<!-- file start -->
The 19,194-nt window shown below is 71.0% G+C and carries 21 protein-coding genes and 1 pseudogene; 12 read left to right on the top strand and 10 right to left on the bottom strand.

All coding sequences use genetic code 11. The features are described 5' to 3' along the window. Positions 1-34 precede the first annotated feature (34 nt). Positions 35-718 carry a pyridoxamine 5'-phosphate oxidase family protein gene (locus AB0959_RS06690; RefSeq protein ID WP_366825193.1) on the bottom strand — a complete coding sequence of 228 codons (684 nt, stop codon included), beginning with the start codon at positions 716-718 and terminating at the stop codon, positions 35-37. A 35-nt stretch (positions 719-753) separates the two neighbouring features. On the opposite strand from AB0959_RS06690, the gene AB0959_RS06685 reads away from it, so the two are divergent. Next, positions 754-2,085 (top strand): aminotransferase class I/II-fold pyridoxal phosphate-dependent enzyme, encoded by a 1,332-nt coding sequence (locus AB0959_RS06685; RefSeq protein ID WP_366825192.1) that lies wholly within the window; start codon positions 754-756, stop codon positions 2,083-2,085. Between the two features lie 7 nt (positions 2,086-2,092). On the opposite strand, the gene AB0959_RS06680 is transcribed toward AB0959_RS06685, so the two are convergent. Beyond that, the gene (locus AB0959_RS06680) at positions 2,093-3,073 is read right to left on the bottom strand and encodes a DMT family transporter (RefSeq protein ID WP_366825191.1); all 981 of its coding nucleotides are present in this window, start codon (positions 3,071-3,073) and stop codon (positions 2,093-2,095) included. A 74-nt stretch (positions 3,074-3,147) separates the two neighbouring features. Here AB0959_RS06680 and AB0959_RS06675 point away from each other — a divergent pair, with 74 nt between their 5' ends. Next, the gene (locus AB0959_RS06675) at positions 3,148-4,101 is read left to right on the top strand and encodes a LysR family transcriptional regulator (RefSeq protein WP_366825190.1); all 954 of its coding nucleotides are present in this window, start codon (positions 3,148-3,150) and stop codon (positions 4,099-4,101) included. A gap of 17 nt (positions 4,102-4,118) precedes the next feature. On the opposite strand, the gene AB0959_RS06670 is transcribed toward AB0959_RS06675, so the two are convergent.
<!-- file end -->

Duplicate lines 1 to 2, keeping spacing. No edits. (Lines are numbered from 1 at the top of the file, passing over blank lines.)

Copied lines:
The 19,194-nt window shown below is 71.0% G+C and carries 21 protein-coding genes and 1 pseudogene; 12 read left to right on the top strand and 10 right to left on the bottom strand.

All coding sequences use genetic code 11. The features are described 5' to 3' along the window. Positions 1-34 precede the first annotated feature (34 nt). Positions 35-718 carry a pyridoxamine 5'-phosphate oxidase family protein gene (locus AB0959_RS06690; RefSeq protein ID WP_366825193.1) on the bottom strand — a complete coding sequence of 228 codons (684 nt, stop codon included), beginning with the start codon at positions 716-718 and terminating at the stop codon, positions 35-37. A 35-nt stretch (positions 719-753) separates the two neighbouring features. On the opposite strand from AB0959_RS06690, the gene AB0959_RS06685 reads away from it, so the two are divergent. Next, positions 754-2,085 (top strand): aminotransferase class I/II-fold pyridoxal phosphate-dependent enzyme, encoded by a 1,332-nt coding sequence (locus AB0959_RS06685; RefSeq protein ID WP_366825192.1) that lies wholly within the window; start codon positions 754-756, stop codon positions 2,083-2,085. Between the two features lie 7 nt (positions 2,086-2,092). On the opposite strand, the gene AB0959_RS06680 is transcribed toward AB0959_RS06685, so the two are convergent. Beyond that, the gene (locus AB0959_RS06680) at positions 2,093-3,073 is read right to left on the bottom strand and encodes a DMT family transporter (RefSeq protein ID WP_366825191.1); all 981 of its coding nucleotides are present in this window, start codon (positions 3,071-3,073) and stop codon (positions 2,093-2,095) included. A 74-nt stretch (positions 3,074-3,147) separates the two neighbouring features. Here AB0959_RS06680 and AB0959_RS06675 point away from each other — a divergent pair, with 74 nt between their 5' ends. Next, the gene (locus AB0959_RS06675) at positions 3,148-4,101 is read left to right on the top strand and encodes a LysR family transcriptional regulator (RefSeq protein WP_366825190.1); all 954 of its coding nucleotides are present in this window, start codon (positions 3,148-3,150) and stop codon (positions 4,099-4,101) included. A gap of 17 nt (positions 4,102-4,118) precedes the next feature. On the opposite strand, the gene AB0959_RS06670 is transcribed toward AB0959_RS06675, so the two are convergent.